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Last Sunday in the UK, we had a Twitter trend about Lurpak butter.

Lurpak is excellent butter and it is Danish.

Foodies are now concerned about tariffs on EU products beginning in January 2021.

Environment Secretary George Eustice, who was a fruit farmer in his family’s business prior to entering politics, appeared on the BBC’s The Andrew Marr Show to discuss Brexit. When the topic of tariffs came up, he said that EU companies with factories in the UK would not have to pay them.

Lurpak lovers began to worry. Lurpak’s parent company is a large Danish dairy co-operative, Arla.

Someone tweeted a photo of his Lurpak butter dish. This was from a Christmas ad campaign several years ago featuring an animated trumpet player, if I remember rightly:

I hope that people saw the second tweet below. Adam Payne writes about Brexit for Business Insider. One quarter of Arla’s milk suppliers are British:

Arla is the third largest food company in the UK. Who knew?

Case closed.

My fellow citizens should not worry: Lurpak, along with other Arla products, will still be available in the UK post-Brexit.

If George Eustice was wrong about Arla, I surely hope he is right about Dominic Cummings, who left No. 10 on Friday afternoon, November 13 (!), carrying a box with his papers and personal belongings:

Cummings was the mastermind behind Brexit, even though Baron (Lord) David Frost has been leading the negotiations with Michel Barnier.

This is what Eustice told Marr on Sunday:

Given Boris’s odd behaviour after his bout with coronavirus in April, I hope very much that we will not get BRINO come December 31. As Theresa May so often said:

No deal is better than a bad deal.

She turned sour as milk and went back on her word.

Whatever happens, at least we’ll still have Lurpak.

There is a fascinating thread on Guido Fawkes, posted on Sunday, March 29.

The subject of the post is cabinet minister Michael Gove saying we don’t need ventilators from the EU, but the comments are on Britons’ personal coronavirus experiences.

I found them vastly more informative and interesting than Big Media’s panicky news. I hope you do, too.

Unfortunately, Guido’s new comment system does not have hyperlinks to comments, so I cannot provide direct links.

A dash denotes a single comment, even with an additional paragraph.

I purposely didn’t edit the comments too much in order to preserve their spontaneity.

Emphases below are mine.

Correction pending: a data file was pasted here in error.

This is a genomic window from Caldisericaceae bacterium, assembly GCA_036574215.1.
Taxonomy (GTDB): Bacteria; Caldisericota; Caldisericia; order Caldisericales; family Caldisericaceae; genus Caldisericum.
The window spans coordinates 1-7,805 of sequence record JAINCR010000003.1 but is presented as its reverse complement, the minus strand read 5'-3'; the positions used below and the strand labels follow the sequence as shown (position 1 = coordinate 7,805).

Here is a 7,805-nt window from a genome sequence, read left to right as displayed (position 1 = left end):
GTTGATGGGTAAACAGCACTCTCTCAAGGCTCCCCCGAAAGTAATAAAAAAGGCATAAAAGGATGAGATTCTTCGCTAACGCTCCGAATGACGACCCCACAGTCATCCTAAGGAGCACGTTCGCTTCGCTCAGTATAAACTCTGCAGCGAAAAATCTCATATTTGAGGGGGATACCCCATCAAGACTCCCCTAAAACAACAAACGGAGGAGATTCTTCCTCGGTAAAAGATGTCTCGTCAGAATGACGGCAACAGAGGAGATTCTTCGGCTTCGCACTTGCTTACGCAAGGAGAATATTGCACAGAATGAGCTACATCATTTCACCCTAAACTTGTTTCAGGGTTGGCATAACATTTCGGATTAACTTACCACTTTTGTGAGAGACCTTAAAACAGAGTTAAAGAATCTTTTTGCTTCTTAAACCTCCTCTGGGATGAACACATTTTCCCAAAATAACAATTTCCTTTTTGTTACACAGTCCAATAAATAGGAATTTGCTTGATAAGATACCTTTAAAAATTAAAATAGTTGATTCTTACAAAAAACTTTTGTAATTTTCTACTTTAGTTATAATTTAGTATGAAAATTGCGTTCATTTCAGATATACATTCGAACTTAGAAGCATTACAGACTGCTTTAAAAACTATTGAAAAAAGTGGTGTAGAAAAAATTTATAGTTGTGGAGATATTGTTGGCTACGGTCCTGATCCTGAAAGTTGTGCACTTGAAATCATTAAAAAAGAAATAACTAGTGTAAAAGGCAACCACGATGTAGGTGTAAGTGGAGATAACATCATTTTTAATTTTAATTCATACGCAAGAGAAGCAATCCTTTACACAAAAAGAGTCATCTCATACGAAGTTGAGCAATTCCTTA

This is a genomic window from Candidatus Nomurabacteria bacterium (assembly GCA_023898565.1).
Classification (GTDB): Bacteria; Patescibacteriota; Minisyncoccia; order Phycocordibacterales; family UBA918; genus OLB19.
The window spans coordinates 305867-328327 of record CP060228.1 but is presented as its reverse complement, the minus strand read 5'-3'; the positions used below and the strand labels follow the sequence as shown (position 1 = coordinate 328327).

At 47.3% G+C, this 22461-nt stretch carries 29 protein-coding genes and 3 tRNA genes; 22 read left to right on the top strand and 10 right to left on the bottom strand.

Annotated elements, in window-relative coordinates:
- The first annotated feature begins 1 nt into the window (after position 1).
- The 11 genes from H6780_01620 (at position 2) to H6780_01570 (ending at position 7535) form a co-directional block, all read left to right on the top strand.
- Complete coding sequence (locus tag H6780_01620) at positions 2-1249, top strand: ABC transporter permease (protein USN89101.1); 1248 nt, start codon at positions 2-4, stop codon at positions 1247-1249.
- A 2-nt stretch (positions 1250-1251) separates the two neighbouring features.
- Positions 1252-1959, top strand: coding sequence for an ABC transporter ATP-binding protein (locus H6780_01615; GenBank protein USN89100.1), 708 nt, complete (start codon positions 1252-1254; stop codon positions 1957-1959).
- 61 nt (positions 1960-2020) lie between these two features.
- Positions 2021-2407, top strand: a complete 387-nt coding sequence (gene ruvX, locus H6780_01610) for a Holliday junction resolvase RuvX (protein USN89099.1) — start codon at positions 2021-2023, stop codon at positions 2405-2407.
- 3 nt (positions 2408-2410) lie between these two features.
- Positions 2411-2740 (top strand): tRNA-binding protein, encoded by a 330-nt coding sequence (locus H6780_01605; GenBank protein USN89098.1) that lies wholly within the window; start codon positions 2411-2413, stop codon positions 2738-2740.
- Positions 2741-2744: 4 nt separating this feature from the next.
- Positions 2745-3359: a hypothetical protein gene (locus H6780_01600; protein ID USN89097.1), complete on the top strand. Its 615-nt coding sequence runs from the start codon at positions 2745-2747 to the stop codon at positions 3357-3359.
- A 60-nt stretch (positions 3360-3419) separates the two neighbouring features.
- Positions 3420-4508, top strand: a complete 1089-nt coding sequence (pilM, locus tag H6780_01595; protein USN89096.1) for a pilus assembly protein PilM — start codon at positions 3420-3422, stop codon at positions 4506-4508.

PPE, ventilators and the EU

These days, PPE stands for Personal Protection Equipment, not the degree known as Philosophy, Politics and Economics.

This pertains to Gove’s comments in Guido’s post. A few of Guido’s readers discussed France. One had sources:

On March 3, France confiscated all protective masks made in the country. “We will distribute them to healthcare professionals and to French people affected by the coronavirus,” French President Emmanuel Macron wrote on Twitter. On March 6, the French government forced Valmy SAS, a face mask manufacturer near Lyon, to cancel an order for millions of masks placed by the UK’s National Health Service.

In general, however, re the EU:

We wouldn’t get any ventilators. They’d be sent straight to the other member states.

We would pay for them, though.

More about ventilators on the Continent. I think the first comment comes from a lady in the Netherlands:

– Too right. Netherlands has 1110 ventilators, it has as of today over 1k in icu and not a sniff of any new ventilators being provided, in fact they had to fight tooth and nail to purchase gloves and masks, they managed to purchase just over 620k of them last week from outside the EU and Dutch companies who wanted up to 300% on top of the usual costs, the Dutch companies not the ones outside, including a Dutch crowdfunding initiative that purchased over 200k of them on top of the 620k these are the only medical supplies to have arrived, unless I’m mistaken they are both EU members and party to the EU ventilator scheme. The EU can’t even share basic supplies amongst its members … much needed ventilators, Germany and France even refused to send medical supplies stating their needs could be greater, not where “could be” when Italy asked for help. Note the only help currently acceptable to mutti [Angela Merkel] is for all member states that accrue financial debts over and above the EU budgetary allowance is to sign financial agreements the same as Greece did, in other words so that Germany and the IMF benefit on interest accrued on bonds, even the Spanish, and Polish governments, some Dutch MEPs are publicly declaring the lack of help coming from Ursula [von der Leyen] of any kind, note the border issue of the Greeks is disappearing from headlines at a rate of knots at the same time.

Salvini called the EU “a nest of snakes and jackals” the other day, that Italy would “get past the virus and say goodbye to the EU without thanking them”. An understandable sentiment.

Meanwhile, back in Blighty:

Mr Dyson probably could, he has an engineering center of excellence (both design and manufacturing) down there in Malmsbury, and also a mothballed production facility that until recently used to make high quality goods out of injection-moulded plastic components and electric motors. With resources like that in this country, I don’t think we’ll be short of ventilators for long.

The Italians are pissed off that Germany is refusing to sell them any ventilators, maybe we’ll soon be in a position to help them out.

More testing = more coronavirus cases